Hot weather brings warnings around East region

Published 9:43 pm Wednesday, June 8, 2011

Sweltering temperatures that are challenging records across the nation and contributed to several deaths have triggered heat advisories and warnings Wednesday in Philadelphia, Washington and the mid-Atlantic region.

The National Weather Service is predicting a heat wave with temperatures nearing 100 degrees. Forecasters said it will feel even hotter with high humidity and a ridge of high pressure parked over the East Coast and Southeast states through Thursday.

“We’re forecasting the high to be pretty close to the record” of 98 degrees set for Washington in 1999, said Brandon Peloquin, a meteorologist with the National Weather Service. The normal high temperature this time of year in the nation’s capital is about 82 degrees.

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“As you can see that’s quite a bit higher than normal this time of year,” Peloquin said. “I’m not sure it really says much about what the summer is going to be like.”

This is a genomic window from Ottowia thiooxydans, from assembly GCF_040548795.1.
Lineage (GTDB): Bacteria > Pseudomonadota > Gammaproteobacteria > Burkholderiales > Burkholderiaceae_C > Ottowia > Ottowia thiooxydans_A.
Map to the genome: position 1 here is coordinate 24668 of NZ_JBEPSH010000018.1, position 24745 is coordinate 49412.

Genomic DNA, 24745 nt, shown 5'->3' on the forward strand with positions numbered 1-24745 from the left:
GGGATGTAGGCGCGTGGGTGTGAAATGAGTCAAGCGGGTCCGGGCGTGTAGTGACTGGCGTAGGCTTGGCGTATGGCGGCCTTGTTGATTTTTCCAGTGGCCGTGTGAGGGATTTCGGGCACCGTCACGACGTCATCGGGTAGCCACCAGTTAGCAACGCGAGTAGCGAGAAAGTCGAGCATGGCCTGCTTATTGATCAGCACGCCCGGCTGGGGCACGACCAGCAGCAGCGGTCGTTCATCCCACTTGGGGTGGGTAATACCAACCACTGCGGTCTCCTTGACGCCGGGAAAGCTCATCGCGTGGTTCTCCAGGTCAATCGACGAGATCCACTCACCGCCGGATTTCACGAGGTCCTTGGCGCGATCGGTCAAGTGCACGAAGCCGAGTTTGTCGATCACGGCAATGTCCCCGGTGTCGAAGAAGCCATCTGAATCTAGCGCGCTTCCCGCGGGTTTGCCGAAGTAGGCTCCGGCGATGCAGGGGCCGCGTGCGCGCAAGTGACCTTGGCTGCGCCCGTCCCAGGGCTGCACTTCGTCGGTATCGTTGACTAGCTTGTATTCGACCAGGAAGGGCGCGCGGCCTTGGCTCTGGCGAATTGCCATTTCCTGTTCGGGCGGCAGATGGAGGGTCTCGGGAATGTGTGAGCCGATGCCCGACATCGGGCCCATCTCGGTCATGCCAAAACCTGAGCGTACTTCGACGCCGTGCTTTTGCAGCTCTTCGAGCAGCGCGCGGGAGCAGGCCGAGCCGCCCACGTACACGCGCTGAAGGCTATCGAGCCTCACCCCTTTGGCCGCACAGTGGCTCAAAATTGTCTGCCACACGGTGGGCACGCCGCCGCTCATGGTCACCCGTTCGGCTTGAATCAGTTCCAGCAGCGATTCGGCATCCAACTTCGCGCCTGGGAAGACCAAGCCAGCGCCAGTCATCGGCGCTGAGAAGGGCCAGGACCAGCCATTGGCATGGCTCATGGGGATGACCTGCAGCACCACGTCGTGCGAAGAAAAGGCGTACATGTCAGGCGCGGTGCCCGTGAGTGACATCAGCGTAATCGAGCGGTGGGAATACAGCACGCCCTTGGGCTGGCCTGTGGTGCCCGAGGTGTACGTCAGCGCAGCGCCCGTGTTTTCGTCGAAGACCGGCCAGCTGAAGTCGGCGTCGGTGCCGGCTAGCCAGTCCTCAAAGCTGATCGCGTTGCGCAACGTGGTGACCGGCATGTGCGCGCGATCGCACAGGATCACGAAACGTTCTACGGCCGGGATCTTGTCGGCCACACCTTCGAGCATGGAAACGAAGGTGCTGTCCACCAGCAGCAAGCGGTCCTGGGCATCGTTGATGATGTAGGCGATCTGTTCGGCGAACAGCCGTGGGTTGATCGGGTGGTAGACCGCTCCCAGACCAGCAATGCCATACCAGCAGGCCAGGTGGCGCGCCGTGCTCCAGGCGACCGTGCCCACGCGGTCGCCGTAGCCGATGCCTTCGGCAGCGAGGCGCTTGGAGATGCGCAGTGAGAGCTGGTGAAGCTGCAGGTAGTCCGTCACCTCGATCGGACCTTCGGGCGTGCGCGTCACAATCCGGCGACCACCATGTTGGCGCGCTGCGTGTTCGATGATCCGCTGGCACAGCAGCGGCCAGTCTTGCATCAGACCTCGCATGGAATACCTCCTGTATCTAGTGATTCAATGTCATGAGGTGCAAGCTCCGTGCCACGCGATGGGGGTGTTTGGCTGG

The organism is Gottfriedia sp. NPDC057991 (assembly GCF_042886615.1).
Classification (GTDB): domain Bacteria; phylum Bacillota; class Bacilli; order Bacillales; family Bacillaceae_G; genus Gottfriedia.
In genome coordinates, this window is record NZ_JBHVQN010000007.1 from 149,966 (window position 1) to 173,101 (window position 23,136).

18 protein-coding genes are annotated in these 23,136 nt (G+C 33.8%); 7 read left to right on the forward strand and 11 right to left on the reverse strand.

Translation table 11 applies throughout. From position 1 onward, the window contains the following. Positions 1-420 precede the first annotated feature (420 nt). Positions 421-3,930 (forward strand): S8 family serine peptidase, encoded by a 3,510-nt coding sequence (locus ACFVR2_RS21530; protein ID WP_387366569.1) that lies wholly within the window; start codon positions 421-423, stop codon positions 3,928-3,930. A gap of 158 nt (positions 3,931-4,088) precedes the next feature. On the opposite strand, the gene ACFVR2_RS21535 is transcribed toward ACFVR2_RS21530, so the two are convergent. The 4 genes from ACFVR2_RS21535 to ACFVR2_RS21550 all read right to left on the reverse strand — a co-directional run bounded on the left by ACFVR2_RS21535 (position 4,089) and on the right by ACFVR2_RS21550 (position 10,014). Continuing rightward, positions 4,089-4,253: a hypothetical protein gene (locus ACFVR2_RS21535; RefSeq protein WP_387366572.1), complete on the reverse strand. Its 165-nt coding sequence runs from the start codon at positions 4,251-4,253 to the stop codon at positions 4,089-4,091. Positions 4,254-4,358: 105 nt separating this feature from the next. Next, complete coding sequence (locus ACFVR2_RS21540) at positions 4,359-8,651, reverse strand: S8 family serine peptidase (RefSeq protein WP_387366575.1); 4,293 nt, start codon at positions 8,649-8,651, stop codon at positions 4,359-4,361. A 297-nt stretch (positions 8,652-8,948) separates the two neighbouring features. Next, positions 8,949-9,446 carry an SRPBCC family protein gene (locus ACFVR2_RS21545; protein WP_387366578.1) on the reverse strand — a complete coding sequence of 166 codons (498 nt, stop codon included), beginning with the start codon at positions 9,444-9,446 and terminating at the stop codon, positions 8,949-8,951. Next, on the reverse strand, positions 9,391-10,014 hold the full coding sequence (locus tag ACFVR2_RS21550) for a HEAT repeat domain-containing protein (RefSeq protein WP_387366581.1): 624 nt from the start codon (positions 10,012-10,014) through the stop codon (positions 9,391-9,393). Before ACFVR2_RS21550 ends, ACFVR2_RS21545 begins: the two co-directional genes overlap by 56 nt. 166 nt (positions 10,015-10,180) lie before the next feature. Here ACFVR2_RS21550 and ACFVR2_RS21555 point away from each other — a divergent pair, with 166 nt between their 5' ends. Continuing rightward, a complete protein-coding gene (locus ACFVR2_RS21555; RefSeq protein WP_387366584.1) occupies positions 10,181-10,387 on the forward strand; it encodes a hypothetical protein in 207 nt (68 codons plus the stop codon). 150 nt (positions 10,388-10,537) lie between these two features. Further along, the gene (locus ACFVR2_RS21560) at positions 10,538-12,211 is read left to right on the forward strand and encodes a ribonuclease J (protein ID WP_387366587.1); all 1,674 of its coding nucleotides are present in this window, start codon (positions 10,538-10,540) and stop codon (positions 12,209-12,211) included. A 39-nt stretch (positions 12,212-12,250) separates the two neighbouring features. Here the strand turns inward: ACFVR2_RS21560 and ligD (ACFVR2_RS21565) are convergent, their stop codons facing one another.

Still, the official arrival of summer is still about two weeks away.

High temperatures contributed to the deaths of four elderly people in Maryland and Tennessee in recent days.

The National Weather Service issued a heat advisory for the Baltimore-Washington region and a higher-level excessive heat warning for Philadelphia, where similar temperatures are forecast. Heat advisories also were issued for parts of Ohio, Indiana and Michigan.

Air quality alerts also were issued across the region, including in New Jersey. Officials said ozone levels could cause problems for children, the elderly and those with respiratory problems. The state’s Health Department said men ages 65 to 84 years of age are the largest group hospitalized for heat exposure each year.

Public schools in Philadelphia and parts of New Jersey cut their school days short in response to rising temperatures.

In the District of Columbia, trash collection will begin an hour earlier than normal because of the extremely hot weather forecast. City officials warned residents not to open fire hydrants to cool off because it reduces water pressure and hampers firefighting.

As the heat wave has pushed east, it has crushed previous record highs in St. Louis and St. Paul, Minn., where the mercury reached 102 degrees on Tuesday and finally melted a giant snow pile in a Sear’s store parking lot.